Sunday, August 10, 2008

Bipolar Transistors

Bipolar Junction Transistors (BJT) has two types: PNP and NPN. Bipolar transistors are so named because the controlled current must go through two types of semiconductor material: P and N. The only functional difference between a PNP transistor and an NPN transistor is the proper biasing (polarity) of the junctions when operating. For any given state of operation, the current directions and voltage polarities for each type of transistor are exactly opposite each other. Transistors function as current regulators by allowing a small current to control a larger current.

bipolar transistors are current-controlled devices: they regulate collector current based on the existence of base-to-emitter current, not base-to-emitter voltage.

When a transistor has zero current through it, it is said to be in a state of cutoff. When a transistor has maximum current through it, it is said to be in a state of saturation. If this limit for the controlled current is greater than zero but less than the maximum allowed by the power supply and load circuit, the transistor will control the collector current in a mode somewhere between cutoff and saturation. This mode of operation is called the active mode.

Transistor's characteristic curves. I_base(uA), I_collector(mA). The ration of collector current to base current is Beat ration: β = I_collector/I_base. (I_collector = β I_base). β ratios are different for every transistor, and they tend to change for different operating conditions

Common-emitter amplifier: both the signal source and the load share the emitter as a common connection point. Transistors are essentially DC devices: they cannot directly handle voltages or currents that reverse direction. In order to make them work for amplifying AC signals, the input signal must be offset with a DC voltage to keep the transistor in its active mode throughout the entire cycle of the wave. This is called biasing. If the output voltage is measured between emitter and collector on a common-emitter amplifier, it will be 180o out of phase with the input voltage waveform. For this reason, the common-emitter amplifier is called an inverting amplifier circuit.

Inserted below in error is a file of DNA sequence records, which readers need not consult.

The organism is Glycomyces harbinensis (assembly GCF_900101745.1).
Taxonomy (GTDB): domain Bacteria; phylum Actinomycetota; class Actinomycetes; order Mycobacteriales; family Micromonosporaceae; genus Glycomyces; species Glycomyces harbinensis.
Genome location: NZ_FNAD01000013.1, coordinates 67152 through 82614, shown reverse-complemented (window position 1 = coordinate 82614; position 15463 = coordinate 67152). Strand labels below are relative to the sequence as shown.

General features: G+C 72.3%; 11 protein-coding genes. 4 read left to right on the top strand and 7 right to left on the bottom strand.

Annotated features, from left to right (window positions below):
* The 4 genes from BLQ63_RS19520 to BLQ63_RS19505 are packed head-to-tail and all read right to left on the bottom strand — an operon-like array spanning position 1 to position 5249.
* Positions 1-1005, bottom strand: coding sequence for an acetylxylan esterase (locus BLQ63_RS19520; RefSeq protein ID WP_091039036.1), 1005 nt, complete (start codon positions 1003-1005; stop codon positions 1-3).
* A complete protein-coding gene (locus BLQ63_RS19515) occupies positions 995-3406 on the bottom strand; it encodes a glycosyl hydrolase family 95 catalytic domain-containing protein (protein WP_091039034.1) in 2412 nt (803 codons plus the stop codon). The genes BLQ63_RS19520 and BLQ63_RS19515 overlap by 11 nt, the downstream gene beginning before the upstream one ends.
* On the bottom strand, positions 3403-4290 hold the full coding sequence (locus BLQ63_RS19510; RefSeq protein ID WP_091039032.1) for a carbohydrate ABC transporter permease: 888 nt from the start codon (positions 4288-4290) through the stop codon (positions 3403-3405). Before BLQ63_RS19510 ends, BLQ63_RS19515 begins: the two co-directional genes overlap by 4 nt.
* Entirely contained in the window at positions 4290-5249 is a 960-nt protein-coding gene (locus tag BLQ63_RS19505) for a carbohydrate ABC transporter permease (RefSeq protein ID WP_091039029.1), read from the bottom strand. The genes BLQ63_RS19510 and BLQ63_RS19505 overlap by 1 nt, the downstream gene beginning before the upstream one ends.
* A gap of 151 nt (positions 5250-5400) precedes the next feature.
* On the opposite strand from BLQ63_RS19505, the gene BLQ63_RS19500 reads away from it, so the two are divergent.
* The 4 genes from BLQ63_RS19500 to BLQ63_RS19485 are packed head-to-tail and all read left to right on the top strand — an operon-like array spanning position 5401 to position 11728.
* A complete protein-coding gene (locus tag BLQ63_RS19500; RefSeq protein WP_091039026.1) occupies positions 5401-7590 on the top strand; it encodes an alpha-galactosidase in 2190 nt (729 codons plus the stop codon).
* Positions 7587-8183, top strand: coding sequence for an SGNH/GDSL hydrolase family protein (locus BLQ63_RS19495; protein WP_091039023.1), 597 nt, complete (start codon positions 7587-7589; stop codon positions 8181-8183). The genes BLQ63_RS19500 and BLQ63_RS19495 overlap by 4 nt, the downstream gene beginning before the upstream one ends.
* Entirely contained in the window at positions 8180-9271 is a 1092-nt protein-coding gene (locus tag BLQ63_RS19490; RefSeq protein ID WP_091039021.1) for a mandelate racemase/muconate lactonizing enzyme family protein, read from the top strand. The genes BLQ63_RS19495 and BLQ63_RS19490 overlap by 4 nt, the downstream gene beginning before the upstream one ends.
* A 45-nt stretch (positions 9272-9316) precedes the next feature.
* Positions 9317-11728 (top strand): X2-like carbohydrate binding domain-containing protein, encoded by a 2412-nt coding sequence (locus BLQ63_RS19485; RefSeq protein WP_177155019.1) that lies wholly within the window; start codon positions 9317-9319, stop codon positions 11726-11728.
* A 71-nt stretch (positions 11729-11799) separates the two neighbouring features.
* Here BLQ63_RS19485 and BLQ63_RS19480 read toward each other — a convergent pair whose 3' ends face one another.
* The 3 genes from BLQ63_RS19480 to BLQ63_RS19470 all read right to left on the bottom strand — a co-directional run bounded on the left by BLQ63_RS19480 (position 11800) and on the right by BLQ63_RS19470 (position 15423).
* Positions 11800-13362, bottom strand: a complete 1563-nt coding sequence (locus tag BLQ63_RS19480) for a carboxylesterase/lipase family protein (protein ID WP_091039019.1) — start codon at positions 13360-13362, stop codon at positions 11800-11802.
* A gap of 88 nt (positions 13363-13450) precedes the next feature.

Common-collector amplifier: the common-collector produces an output voltage in direct rather than inverse proportion to the rising input voltage. The current gain of a common-collector amplifier is equal to β plus 1. The voltage gain is approximately equal to 1. A Darlington pair is a pair of transistors "piggybacked" on one another so that the emitter of one feeds current to the base of the other in common-collector form. The result is an overall current gain equal to the product (multiplication) of their individual common-collector current gains (β plus 1).

Common-base amplifier: The current gain of a common-base amplifier is always less than 1. The ratio of a transistor's collector current to emitter current is called α. The α value is less than 1.

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